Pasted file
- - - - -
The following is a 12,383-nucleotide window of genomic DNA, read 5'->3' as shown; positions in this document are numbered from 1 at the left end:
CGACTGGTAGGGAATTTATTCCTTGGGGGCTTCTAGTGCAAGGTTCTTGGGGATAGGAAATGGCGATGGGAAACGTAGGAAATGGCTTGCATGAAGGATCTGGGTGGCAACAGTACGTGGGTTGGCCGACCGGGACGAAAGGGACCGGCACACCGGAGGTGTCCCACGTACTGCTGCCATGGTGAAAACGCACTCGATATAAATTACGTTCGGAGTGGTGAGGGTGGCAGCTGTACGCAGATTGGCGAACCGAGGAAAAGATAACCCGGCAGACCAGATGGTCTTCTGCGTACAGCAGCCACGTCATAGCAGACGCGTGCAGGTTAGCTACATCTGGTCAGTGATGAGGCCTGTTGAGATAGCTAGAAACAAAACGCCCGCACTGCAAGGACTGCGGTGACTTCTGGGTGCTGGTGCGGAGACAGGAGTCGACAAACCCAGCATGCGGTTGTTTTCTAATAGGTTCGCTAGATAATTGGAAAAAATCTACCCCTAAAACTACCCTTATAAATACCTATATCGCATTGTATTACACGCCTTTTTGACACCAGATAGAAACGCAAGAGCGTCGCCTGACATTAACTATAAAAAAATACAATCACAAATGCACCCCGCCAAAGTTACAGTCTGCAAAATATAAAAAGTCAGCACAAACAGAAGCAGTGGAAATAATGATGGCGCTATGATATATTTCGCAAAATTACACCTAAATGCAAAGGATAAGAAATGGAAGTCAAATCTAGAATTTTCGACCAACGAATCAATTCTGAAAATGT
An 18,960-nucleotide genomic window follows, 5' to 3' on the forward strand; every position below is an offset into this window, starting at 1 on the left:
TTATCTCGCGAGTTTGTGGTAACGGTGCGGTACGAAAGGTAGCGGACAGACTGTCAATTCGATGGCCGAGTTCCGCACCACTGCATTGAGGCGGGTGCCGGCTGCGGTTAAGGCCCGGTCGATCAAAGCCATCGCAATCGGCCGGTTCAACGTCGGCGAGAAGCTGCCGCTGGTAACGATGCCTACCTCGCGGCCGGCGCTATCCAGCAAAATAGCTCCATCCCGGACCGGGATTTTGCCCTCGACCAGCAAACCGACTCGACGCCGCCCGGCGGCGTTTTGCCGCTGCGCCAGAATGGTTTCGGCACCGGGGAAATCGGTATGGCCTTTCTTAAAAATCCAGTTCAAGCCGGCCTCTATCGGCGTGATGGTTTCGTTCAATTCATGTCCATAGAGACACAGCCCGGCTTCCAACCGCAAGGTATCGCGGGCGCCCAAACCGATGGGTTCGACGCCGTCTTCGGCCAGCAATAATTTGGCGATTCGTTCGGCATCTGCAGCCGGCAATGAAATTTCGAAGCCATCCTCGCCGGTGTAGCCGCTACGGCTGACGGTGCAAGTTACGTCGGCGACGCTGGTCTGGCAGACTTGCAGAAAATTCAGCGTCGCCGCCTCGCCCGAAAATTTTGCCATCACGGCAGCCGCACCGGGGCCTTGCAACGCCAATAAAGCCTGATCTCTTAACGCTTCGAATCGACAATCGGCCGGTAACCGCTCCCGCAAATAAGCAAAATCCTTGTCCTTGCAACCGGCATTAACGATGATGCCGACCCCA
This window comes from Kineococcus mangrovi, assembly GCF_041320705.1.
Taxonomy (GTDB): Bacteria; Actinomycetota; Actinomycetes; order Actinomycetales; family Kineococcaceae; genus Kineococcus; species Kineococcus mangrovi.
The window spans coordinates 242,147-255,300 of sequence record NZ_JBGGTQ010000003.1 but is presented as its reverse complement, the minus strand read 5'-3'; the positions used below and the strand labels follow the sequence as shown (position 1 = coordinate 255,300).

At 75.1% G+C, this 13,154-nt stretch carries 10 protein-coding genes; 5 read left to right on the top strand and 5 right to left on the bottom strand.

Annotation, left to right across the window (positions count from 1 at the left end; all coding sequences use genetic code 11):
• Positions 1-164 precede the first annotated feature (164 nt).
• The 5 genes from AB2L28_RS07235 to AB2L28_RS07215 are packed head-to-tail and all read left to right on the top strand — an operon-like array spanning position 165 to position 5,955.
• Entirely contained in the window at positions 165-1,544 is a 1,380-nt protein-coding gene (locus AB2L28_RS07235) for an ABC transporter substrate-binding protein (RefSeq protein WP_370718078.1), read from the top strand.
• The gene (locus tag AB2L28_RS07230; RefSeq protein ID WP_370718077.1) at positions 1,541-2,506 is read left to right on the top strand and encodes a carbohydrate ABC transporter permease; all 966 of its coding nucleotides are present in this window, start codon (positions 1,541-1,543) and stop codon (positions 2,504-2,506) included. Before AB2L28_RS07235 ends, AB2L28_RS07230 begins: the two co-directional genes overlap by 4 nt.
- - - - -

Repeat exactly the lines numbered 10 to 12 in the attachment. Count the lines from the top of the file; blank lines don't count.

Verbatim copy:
• Positions 1-164 precede the first annotated feature (164 nt).
• The 5 genes from AB2L28_RS07235 to AB2L28_RS07215 are packed head-to-tail and all read left to right on the top strand — an operon-like array spanning position 165 to position 5,955.
• Entirely contained in the window at positions 165-1,544 is a 1,380-nt protein-coding gene (locus AB2L28_RS07235) for an ABC transporter substrate-binding protein (RefSeq protein WP_370718078.1), read from the top strand.